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Will Running Wear Out My Knees?  

By November 4, 2016January 4th, 2019Physiotherapy, Running, Sports Physiotherapy

No doubt you have heard or been told by a colleague (or sadly by your Doctor or Physiotherapist) that running wears out your joints and that each step you take will lead you to a lifetime of knee replacements. Has this statement previously instilled enough fear to cut your running career short or prevent it from kicking off? Hopefully not – the current available research  actually implies the opposite. Runners generally have less joint wear than non-runners, and older runners actually have better musculoskeletal health compared to non-runners. Not convinced? Let’s have a look at the research for the knee.

Studies have failed to link running with osteoarthritis (OA) i.e. degenerative joint wear. A much greater number of studies succeeded in refuting this link, concluding that low and moderate runners have no greater risk of developing OA compared to non-runners. Most of these studies showed that runners had better knee health over time and were less likely to have OA. One particular study matched and followed a group of older runners with non-runners over an eighteen year period (a very long time!) and found that the runners had:

  • Less knee OA (20% vs 38%)
  • Fewer cases of severe OA (2% vs 12%)
  • Better general knee health

So then…What activities might put me at greater risk of developing OA? 

A greater risk of knee OA does exist with impact and pivot sports such as soccer, netball and tennis. One interesting study comparing soccer players and runners showed that soccer players were far more likely to get knee OA than runners – the diving mustn’t help their cause…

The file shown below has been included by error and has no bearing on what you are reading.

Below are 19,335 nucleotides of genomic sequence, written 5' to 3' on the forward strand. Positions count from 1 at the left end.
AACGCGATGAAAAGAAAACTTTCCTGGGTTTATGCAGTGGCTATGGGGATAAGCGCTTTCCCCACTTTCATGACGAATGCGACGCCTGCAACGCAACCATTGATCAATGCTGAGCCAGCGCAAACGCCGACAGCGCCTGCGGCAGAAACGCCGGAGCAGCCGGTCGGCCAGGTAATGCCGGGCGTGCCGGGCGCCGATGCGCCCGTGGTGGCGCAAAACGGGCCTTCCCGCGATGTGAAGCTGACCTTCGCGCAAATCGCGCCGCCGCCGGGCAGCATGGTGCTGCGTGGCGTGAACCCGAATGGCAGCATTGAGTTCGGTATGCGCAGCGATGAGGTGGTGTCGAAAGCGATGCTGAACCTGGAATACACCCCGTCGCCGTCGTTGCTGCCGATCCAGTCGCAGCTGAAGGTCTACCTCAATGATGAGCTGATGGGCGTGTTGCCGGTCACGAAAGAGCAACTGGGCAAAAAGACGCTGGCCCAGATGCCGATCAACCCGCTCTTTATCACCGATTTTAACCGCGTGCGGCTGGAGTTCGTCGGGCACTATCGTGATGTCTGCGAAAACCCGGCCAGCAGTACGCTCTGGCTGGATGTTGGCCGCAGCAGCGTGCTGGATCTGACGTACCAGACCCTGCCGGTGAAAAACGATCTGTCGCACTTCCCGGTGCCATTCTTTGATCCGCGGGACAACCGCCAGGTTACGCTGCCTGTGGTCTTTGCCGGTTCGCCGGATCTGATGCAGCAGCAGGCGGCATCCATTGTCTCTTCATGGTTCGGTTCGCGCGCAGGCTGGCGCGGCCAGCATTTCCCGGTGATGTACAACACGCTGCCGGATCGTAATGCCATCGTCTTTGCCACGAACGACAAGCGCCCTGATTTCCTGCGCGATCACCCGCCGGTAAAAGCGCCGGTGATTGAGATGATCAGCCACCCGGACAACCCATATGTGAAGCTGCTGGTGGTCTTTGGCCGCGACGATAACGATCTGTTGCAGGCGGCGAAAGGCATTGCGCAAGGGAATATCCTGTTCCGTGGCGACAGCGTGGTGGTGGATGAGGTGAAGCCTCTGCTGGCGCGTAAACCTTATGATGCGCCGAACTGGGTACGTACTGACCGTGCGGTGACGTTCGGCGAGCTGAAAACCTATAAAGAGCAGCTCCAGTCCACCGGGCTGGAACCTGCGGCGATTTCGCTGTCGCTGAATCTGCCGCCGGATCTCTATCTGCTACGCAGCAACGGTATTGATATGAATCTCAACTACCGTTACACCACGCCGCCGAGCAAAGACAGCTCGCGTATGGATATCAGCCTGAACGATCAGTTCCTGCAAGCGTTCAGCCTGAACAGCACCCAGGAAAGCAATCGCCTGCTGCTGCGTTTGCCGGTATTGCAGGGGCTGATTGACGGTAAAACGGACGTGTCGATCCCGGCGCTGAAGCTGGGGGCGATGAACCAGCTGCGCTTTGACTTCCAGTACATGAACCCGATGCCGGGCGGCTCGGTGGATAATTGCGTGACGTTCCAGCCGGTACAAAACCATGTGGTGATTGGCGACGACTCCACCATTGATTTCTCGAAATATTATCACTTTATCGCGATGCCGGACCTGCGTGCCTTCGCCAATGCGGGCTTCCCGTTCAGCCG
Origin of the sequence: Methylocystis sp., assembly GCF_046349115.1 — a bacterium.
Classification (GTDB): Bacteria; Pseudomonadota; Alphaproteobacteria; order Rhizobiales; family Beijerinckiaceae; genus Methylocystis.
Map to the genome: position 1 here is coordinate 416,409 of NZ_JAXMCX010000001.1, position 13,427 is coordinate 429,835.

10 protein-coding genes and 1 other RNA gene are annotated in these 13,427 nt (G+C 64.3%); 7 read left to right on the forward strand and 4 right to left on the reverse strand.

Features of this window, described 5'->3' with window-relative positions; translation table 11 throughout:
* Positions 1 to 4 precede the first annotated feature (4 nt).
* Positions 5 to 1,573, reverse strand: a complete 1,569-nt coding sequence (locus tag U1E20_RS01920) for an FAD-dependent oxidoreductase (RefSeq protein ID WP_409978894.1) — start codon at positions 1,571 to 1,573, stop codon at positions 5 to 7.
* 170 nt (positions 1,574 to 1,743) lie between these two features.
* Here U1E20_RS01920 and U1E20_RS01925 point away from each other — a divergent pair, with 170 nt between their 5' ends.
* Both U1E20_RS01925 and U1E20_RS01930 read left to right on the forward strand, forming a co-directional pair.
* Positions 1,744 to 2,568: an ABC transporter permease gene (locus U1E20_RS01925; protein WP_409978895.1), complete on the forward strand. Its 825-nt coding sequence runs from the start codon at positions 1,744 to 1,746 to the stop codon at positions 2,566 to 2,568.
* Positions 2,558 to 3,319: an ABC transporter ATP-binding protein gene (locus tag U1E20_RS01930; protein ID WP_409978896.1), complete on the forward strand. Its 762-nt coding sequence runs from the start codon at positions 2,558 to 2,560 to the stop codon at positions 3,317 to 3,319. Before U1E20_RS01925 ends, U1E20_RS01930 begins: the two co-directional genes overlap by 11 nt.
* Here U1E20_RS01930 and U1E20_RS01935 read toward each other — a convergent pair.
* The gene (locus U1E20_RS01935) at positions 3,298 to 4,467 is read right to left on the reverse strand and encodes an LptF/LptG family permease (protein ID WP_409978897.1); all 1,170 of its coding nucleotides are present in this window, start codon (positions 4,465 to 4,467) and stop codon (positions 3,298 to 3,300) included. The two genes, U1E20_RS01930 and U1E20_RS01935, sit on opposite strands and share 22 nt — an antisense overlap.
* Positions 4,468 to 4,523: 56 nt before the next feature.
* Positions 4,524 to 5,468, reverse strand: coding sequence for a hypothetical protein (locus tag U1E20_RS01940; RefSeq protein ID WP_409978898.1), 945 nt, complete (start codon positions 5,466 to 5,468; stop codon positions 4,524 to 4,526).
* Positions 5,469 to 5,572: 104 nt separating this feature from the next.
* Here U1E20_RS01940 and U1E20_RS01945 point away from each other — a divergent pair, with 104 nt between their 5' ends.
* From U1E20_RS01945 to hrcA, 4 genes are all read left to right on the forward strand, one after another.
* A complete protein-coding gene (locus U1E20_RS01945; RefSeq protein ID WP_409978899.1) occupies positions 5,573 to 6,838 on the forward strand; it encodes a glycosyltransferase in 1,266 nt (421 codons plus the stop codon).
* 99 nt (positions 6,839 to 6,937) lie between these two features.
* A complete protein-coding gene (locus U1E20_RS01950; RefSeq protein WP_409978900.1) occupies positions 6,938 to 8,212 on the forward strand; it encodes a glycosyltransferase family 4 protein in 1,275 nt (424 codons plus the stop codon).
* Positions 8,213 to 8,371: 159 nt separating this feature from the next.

Despite the supporting evidence, we need to recognise the appropriateness of running in different populations and that a “one size fits all” approach does not apply. Obviously, many of the studies comparing running and OA most likely included people void of any running related pain. Other factors such as the overall lower BMI of runners compared to non-runners is also worth considering as we know that increased weight is a risk factor for knee OA.

An overweight middle aged male with early degenerative knee symptoms and no history of running versus another person in the normal BMI range with no significant knee injury history would obviously be managed quite differently in terms of exercise prescription.

Despite some limitations, the literature is consistent in NOT finding a link between running and OA.

But it doesn’t make sense… How can the repetitive impact to my knees from running not wear them out? 

Without boring you with the details of the specific anatomy and physiology, put simply, OA involves wearing of the cartilage at the ends of the bones. For the knee joint, this includes the cartilage at the end of the femur (thigh bone) and top of the tibia (shin bone). Cartilage provides shock absorption and without it, the bone underneath is forced to take more load – it won’t appreciate this and it will be sure to let you know.

Although very different to muscle, cartilage is living and the ‘use it or lose it’ principle does apply. Animal studies showed that low to moderate running increased cartilage thickness and this is now being studied in humans where recent research has shown that moderate running led to positive changes in cartilage structure compared to sedentary individuals as well as when compared to cyclists and swimmers!

The literature doesn’t extend as far as to suggest that running will protect against OA, but the majority concludes that it will not increase your risk of developing it. This obviously doesn’t mean that you should go out and run a marathon every month – as like anything, extreme amounts of running will be riskier and may lead you towards joint wear rather than joint health.

If you are a runner and would like your running technique assessed book in to see Ben or Blake at Bend + Mend | Barangaroo – King Street Wharf for a Running Assessment, and get some tips on how to run better!

Benjamin Wright

Ben has worked as a Physiotherapist in private practice since graduating from the University of South Australia in 2012. As a result of his strong sporting background, he holds a particular interest in sports-related injuries, and he likes to incorporate Neuromuscular Dry Needling with a variety of other techniques whilst empowering his clients through exercise prescription. Ben also has a keen interest in spinal injuries and headache management. He has recently moved to Sydney after spending some time travelling through Europe.

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